Could you live without the internet? Could you live without a telephone? Even for just one month?
Desperate for a phone line, I used to drive three hours on rough dirt roads to insist that Andinatel, the phone company activate the equipment collecting dust in Chugchilán.
It had been five years since starting to build the Black Sheep Inn in the rural Andes and telephone service still did not exist. Finally in 1999 my wife and I were happily honored as ‘god-parents’ at a ribbon cutting ceremony when Andinatel finally installed the phone system. A year later I purchased five of the 16 private lines that Andinatel offered the community; two of them for the Black Sheep Inn, one for the local school, one for the health clinic and one for the new rural police department. I knew that the Black Sheep Inn would need a telephone line and another one for internet. I also knew that local institutions needed basic infrastructure, like telephone lines.
‘God-parenting’ the phone has been like raising a child. I have often repaired lines when trucks and buses accidentally pulled them down. It would take weeks or months for Andinatel to send a repair truck. I have discovered that the Black Sheep Inn’s two phone lines are coded white-gray and white-brown and I now know all the color codes for the other 14 lines. I have also learned how to cross lines, make party lines and that the phone lines that we donated to the school and police department have been disconnected because they have not paid their bills. The villagers of Chugchilán have often seen me at the top of a 30 foot ladder talking to Andinatel technicians through alligator clips while trouble shooting ‘issues’.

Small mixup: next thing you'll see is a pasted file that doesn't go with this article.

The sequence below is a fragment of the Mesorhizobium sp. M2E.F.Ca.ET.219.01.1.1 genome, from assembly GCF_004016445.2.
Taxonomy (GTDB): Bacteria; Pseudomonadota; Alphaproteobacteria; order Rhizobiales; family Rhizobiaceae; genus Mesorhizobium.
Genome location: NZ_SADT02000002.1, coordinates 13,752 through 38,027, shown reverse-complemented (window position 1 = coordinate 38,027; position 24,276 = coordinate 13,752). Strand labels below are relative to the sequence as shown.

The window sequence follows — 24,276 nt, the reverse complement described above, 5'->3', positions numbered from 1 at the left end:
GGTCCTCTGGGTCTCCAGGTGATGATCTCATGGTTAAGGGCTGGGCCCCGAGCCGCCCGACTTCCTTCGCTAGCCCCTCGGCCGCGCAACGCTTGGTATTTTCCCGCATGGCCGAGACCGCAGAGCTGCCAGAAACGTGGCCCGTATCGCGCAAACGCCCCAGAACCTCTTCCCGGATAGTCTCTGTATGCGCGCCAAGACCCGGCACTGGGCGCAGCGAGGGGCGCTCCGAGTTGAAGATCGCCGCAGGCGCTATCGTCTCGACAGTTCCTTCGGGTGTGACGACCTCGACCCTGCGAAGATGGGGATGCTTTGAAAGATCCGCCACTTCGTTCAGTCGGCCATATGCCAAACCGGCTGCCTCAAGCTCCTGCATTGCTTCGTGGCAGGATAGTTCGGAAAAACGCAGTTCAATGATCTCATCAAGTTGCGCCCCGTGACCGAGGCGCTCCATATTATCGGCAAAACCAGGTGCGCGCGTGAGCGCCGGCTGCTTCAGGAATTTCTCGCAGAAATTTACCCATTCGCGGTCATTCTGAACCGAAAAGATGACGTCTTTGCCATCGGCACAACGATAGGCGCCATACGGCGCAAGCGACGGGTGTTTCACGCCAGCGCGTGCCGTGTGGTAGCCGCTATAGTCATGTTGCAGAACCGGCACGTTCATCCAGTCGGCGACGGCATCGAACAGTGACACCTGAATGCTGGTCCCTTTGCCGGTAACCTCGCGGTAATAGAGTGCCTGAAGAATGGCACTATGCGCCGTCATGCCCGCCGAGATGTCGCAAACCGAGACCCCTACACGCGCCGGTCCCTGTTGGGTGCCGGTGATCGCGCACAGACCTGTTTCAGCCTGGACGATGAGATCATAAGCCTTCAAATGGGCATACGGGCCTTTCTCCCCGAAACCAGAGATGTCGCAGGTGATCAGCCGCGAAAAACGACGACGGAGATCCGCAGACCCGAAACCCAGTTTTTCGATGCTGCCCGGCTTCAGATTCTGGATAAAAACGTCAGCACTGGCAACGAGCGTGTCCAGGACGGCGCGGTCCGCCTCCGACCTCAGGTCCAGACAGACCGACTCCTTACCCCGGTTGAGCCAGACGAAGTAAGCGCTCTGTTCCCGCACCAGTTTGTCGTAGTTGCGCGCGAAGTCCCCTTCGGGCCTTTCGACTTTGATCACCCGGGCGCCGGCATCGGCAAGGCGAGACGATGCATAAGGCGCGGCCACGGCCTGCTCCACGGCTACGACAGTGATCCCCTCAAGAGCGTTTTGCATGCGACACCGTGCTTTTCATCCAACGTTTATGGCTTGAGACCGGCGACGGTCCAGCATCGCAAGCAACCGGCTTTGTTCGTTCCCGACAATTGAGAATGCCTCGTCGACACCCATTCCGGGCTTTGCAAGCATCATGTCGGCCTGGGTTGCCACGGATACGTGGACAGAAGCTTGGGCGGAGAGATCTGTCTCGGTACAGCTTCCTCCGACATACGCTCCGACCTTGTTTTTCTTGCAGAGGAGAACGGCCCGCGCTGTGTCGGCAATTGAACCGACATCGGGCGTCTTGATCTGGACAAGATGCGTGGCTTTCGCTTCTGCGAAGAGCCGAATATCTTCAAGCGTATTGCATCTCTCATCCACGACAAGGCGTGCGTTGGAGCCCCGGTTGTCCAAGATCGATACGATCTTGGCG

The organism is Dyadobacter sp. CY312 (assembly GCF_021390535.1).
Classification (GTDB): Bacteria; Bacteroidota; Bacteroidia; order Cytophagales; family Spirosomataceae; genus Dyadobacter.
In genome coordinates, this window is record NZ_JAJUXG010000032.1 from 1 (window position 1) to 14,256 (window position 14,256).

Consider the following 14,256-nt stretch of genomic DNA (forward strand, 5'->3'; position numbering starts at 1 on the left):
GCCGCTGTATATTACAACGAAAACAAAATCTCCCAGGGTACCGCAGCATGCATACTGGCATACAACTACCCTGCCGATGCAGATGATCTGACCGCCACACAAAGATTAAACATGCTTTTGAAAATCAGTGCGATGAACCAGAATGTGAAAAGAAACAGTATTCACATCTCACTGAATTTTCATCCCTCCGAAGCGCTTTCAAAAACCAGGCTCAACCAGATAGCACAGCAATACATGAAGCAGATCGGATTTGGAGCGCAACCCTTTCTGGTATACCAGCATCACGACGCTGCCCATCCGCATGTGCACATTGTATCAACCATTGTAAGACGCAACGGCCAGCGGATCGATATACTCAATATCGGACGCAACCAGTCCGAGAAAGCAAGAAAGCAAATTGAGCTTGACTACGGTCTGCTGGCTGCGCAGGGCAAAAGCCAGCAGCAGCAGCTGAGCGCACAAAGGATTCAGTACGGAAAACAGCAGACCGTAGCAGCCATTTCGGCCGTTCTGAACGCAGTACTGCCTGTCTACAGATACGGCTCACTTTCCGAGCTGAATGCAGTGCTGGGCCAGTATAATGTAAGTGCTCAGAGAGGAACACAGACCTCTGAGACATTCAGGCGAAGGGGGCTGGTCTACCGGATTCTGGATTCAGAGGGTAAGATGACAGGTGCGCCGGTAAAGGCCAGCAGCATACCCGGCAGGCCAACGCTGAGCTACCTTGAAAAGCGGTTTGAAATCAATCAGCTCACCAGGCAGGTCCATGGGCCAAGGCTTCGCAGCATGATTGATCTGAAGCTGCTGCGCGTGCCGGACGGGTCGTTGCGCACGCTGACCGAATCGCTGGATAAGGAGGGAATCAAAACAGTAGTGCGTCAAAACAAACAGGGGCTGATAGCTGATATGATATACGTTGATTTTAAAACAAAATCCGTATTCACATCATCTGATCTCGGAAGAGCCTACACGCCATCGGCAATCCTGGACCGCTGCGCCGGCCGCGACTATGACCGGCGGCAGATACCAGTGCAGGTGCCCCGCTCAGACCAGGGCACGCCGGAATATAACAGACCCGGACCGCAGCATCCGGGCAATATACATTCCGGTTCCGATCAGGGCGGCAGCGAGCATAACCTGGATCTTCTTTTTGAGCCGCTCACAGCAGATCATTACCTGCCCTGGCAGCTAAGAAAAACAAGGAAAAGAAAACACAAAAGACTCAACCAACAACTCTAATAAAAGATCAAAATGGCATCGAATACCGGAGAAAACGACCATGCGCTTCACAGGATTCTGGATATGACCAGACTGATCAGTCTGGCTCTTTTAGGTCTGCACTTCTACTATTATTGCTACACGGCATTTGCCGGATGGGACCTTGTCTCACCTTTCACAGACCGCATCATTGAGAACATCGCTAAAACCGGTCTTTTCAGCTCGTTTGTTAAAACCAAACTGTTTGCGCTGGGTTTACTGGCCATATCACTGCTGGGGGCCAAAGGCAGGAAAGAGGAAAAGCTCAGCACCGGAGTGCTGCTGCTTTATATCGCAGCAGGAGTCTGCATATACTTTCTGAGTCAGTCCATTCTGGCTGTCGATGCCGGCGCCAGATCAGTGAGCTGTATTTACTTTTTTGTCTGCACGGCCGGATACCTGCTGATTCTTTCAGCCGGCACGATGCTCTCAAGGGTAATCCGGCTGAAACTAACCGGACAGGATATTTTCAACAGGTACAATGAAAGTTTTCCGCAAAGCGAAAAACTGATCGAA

I was even authorized to cut down 10 large eucalyptus trees on a neighbor’s property with a chainsaw because they were interfering with the town’s microwave phone signal. My friendly neighbor insisted that I pay for the trees. In the end I am still not sure if the signal actually improved once the trees were cleared.
On the bright side, once phone service arrived and I designed and uploaded a website, Black Sheep Inn’s business grew 80%. The phone and internet have made living rurally much easier; not just as a business tool, but also making it possible to research and investigate virtually anything and most importantly, to stay connected to friends and families from the remote Andes.
After several years of using over 6000 minutes per month and paying high phone bills for what proved to be unreliable service (the lines would go out for hours and days at a time and the connection is often filled with noise and static); out of frustration, I started to investigate alternative internet connections.
Although still expensive, VSAT (Very Small Aperture Terminal) satellite internet antennas have come down in price over the last few years. New systems in Ecuador cost approximately US$2000 plus US$200+ per month depending on bandwidth. In 2004 a tourist drove through Chugchilán with a VSAT dish strapped to the hood of his pick-up truck/camper. He was able to aim the antenna and connect to the internet from almost any location. I was extremely impressed and curious as to how this whole system worked. Apparently he had consulted for a VSAT company in South America and the dish and modem had been given to him as compensation.
I kept in touch with him over the next months and started the process of investigating what types of VSAT antennas were available in Ecuador. Investigating online with unreliable dial-up was extremely frustrating. I asked friends in the states to help me out by surfing the internet and consolidating their research into emails. Second hand information never seemed to focus on the peculiar needs of the Black Sheep Inn.